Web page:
My column about right-wing vigilante violence, and how Fox News will likely have to face more uncomfortable questions about acts of domestic terror at the same time it continues to peddle its militia-style hate rhetoric, clearly touched a nerve at the American Spectator. Especially in the wake of yesterday's Holocaust Museum killing, after which the conservative movement seemed to suffer a collective nervous breakdown at the prospect of having to explain away another political assassination.
The ironies of the American Spectator screed about my column were many. The first was that it claimed that liberals would waste no time trying to score political points surrounding the killing. This, mind you, on a night when Bill O'Reilly was stilling shamelessly trying to milk political points out of a tragic killing of an Army recruiter in Arkansas last week.
Of course, the American Spectator didn't have a problem with that; it didn't think it was tasteless for O'Reilly to try to use the senseless murder as a way to shift the attention off his "baby killer" crusade. For the American Spectator, O'Reilly isn't out of bounds. Liberals, though, are hateful.
Or more specifically, I am. According to the American Spectator I'm the "left-wing hate purveyor" who had the audacity to write (yet again) about the uncomfortable connection that people can draw between Fox News' militia rhetoric and the rash of right-wing political violence.
Wrote an overexcited
By sheer coincidence, at the website of the journalistic equivalent of a roving, extremely well-funded death squad, left-wing hate purveyor Eric Boehlert put up a post last night called "O'Reilly and Fox News will have more right-wing vigilantism to explain."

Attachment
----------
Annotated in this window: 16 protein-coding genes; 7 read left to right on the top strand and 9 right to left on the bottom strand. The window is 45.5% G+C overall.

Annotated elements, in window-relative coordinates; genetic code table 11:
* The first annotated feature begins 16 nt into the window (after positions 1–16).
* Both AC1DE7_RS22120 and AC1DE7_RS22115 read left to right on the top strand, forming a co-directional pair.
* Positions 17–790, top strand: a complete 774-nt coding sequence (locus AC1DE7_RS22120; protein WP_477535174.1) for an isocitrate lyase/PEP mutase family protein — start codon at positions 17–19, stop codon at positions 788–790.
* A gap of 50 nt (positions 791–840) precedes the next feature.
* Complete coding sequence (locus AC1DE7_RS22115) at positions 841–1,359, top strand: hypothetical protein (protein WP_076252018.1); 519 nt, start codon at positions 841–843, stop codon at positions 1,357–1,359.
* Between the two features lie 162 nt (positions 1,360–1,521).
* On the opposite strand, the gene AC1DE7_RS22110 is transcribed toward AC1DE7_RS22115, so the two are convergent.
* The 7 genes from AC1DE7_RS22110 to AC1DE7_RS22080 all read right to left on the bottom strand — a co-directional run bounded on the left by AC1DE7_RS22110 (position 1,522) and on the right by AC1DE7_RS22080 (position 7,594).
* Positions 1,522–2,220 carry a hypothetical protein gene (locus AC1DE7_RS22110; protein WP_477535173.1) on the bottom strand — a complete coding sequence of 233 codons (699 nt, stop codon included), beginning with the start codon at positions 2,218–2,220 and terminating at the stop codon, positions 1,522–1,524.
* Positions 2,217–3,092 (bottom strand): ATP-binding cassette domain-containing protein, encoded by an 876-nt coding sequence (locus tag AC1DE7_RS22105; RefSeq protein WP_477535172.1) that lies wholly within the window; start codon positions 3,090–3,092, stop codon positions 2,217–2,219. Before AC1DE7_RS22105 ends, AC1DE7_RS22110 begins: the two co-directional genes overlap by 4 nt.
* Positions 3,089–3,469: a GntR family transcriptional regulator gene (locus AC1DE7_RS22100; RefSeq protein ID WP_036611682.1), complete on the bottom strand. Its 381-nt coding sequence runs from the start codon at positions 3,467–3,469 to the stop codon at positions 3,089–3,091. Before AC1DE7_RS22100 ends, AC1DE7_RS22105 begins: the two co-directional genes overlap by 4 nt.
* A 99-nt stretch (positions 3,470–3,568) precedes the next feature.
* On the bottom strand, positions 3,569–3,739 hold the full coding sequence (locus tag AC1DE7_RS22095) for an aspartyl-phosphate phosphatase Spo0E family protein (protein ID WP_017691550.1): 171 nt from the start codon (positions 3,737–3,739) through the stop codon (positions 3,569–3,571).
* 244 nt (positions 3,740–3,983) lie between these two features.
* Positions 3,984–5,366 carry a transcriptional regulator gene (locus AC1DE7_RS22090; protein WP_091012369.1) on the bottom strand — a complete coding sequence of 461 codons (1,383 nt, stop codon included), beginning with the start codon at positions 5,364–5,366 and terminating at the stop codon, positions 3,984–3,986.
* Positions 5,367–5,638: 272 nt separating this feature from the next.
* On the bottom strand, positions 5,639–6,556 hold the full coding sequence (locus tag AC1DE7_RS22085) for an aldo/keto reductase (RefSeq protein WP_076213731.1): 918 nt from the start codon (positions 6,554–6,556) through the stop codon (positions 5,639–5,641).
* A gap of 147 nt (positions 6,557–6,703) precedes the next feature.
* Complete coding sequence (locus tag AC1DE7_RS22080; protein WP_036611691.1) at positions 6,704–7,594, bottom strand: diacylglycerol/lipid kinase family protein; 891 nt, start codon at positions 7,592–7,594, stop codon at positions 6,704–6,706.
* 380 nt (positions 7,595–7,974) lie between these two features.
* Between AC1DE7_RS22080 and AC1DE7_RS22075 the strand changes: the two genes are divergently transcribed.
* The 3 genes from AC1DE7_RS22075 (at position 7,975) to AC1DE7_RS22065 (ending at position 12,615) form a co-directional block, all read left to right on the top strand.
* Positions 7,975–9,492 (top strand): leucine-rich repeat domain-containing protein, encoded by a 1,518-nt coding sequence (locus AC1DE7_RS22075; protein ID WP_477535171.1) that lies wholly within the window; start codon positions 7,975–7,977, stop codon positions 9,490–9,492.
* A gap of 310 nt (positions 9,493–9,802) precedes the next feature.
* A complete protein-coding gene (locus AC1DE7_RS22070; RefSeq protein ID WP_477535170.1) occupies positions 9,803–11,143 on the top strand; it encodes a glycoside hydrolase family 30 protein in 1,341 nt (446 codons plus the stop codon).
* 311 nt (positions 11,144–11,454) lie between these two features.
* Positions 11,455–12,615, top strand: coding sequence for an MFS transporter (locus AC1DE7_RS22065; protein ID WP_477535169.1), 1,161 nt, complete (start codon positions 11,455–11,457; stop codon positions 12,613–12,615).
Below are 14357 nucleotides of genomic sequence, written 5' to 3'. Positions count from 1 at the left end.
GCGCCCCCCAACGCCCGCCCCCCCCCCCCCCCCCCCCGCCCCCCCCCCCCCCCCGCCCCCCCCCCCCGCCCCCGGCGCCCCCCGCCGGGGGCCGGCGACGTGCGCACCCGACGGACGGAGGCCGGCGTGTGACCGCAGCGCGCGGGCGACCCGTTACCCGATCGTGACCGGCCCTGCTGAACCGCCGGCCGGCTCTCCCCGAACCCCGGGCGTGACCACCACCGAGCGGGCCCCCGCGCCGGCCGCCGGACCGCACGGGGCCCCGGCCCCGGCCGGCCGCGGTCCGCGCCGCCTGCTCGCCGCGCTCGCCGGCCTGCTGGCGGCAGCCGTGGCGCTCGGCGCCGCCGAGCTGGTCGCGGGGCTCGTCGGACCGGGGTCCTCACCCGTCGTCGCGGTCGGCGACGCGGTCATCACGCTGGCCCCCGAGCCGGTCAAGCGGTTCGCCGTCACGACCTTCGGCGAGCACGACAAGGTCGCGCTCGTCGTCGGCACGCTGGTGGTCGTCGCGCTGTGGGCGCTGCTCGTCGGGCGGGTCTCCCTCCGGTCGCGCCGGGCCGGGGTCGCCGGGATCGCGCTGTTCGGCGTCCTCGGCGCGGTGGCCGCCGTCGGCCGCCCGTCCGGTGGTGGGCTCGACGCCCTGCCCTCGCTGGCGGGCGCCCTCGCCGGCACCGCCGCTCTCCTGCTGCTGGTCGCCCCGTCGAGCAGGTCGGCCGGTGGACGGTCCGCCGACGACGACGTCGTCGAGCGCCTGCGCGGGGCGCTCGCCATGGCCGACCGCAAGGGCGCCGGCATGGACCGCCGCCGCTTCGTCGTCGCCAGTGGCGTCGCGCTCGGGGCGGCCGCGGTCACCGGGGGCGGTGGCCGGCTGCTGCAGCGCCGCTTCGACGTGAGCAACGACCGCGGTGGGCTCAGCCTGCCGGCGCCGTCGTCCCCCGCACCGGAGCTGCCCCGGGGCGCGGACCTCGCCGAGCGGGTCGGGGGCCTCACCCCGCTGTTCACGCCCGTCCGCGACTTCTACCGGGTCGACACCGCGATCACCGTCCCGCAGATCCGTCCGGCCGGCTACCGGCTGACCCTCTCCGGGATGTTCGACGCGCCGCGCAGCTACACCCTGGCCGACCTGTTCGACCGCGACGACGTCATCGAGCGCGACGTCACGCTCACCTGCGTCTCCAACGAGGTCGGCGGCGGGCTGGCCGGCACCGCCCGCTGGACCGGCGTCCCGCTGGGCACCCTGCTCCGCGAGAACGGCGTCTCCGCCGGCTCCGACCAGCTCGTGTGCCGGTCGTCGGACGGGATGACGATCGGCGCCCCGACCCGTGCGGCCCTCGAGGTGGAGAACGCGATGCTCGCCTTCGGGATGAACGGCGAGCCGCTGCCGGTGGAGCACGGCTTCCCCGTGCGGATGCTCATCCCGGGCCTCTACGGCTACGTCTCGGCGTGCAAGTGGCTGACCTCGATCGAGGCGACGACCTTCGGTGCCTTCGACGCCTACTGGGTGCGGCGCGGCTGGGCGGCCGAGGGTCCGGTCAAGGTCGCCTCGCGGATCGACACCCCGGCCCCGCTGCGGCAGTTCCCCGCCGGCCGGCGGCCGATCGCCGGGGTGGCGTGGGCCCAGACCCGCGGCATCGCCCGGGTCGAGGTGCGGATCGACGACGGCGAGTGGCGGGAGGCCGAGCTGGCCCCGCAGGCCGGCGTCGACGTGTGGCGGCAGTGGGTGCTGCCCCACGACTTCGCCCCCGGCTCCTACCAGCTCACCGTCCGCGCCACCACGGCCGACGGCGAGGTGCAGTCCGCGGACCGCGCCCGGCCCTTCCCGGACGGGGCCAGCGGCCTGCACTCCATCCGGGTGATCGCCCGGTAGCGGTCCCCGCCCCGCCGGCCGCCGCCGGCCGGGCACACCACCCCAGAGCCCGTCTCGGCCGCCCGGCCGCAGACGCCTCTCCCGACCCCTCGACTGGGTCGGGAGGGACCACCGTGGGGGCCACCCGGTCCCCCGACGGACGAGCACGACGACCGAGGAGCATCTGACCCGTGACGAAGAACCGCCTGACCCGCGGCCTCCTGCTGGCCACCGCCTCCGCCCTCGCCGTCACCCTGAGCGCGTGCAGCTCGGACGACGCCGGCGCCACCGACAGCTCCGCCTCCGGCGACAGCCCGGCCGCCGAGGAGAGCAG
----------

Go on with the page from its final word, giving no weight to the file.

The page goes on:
Y'know what they say, denial aint just a river in Egypt. If folks at the American Spectator want to think it was all just a crazy coincidence, and if they want to pretend the conservative movement is not playing a dangerous game with the kind of unvarnished hate rhetoric that it's now dumping into the mainstream, then that's their decision. (Did you see anyone on the right denounce O'Reilly's "baby killer" rhetoric, even after a far-right fanatic allegedly assassinated Dr. George Tiller? Me neither.)
But the whole point, which Vadum blissfully missed, was that my column (and the questions it raised) appearing on the eve of the Holocaust Museum killing was pretty much the opposite of coincidental. Why? Because this is the hateful political landscape that conservatives have helped construct in 2009, and, sadly, I think the violence will continue. The killings are predictable. Media Matters is simply paying attention and asking the rather obvious questions.
There's nothing accidental about it.
UPDATE: Did we mention the Holocaust Museum killing has unleashed a new realm of looniness among right-wing pundits as they thrash around, desperately trying to explain away the latest episode of violence? (Hint: It's the Muslims' fault.)